ECF are distributors of food products to retail outlets. [Id. at ¶¶ 2-4]
The instant dispute arises out of a Distributor Agreement (the “Agreement”)
originally entered into by Plaintiff and Jana. [Id. at ¶ 9] Pursuant to the Agreement,
Jana was granted the “exclusive and non-assignable right” to sell Plaintiff’s products “in
the Dallas-Fort Worth metroplex” for a term of two years. [Id. at ¶ 10] Mr. Ahmad
signed a Personal Guarantee (“Personal Guarantee One”) whereby he guaranteed
payment of any sums Jana owed Plaintiff. [Id. at ¶ 16]
Within a few weeks of signing the Agreement, Mr. Ahmad approached Plaintiff
with a request that he be allowed to operate as a distributor through a different company
that he had recently established, ECF, without having to sign a new Agreement. [Id. at
¶ 19] Plaintiff agreed, but required Mr. Ahmad to sign a second Personal Guarantee for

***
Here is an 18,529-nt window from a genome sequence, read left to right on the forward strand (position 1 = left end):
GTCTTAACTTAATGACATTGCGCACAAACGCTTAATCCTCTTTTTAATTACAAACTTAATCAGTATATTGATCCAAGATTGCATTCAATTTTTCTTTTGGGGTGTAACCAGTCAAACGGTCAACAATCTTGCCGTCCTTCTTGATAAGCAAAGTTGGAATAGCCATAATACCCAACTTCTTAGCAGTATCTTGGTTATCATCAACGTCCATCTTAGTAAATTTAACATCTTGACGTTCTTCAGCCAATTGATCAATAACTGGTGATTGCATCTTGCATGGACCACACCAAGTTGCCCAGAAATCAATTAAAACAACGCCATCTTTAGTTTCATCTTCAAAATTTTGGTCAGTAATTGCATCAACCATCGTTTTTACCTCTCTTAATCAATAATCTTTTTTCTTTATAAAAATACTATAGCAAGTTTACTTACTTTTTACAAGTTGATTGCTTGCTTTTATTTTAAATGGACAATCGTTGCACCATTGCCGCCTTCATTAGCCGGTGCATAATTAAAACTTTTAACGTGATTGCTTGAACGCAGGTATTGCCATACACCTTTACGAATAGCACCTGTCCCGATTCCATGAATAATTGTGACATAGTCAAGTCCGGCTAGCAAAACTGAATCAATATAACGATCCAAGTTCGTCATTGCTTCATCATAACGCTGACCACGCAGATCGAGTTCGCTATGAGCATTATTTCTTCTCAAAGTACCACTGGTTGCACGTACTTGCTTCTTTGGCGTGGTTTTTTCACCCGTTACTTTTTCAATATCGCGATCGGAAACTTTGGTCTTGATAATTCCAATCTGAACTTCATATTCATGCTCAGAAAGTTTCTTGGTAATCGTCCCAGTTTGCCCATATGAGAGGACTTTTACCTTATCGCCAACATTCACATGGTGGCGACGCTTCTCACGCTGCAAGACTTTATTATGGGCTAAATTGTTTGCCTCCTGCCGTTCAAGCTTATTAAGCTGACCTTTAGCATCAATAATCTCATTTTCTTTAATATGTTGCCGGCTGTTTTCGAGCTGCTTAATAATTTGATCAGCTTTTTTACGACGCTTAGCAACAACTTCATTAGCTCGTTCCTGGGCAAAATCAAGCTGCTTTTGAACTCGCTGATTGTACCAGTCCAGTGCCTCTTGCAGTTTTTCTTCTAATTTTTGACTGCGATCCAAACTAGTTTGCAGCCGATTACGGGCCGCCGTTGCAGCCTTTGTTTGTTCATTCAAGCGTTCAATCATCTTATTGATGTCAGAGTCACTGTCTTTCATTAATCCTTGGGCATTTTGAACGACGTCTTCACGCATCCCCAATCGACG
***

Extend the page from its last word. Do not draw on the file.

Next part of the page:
the debts of ECF. [Id. at ¶ 21(b)] Mr. Ahmad agreed and signed a Personal Guarantee
of any sums ECF owed Plaintiff (“Personal Guarantee Two”). [Id. at ¶ 22]
On January 10, 2017, Plaintiff filed its Complaint in Denver District Court, alleging
that Jana and ECF currently owe Plaintiff $125,202.96 pursuant to the Agreement. [Id.
at ¶ 35] The Complaint brings actions for breach of the Agreement, breach of the
Personal Guarantees, breach of implied obligations and covenants of good faith and fair
In response to the Court’s Order to Show Cause [#22], Defendants clarified that Mr.
Ahmad is the sole member, manager, owner and officer of ECF, and that Mr. Ahmad
not only resides but also is domiciled in Texas. [#23, ¶¶ 7-10] Jana, ECF and Mr.
Ahmad thus are all citizens of Texas for jurisdictional purposes and the Court is satisfied
that diversity jurisdiction exists. Accordingly, the Court DISCHARGES the Order to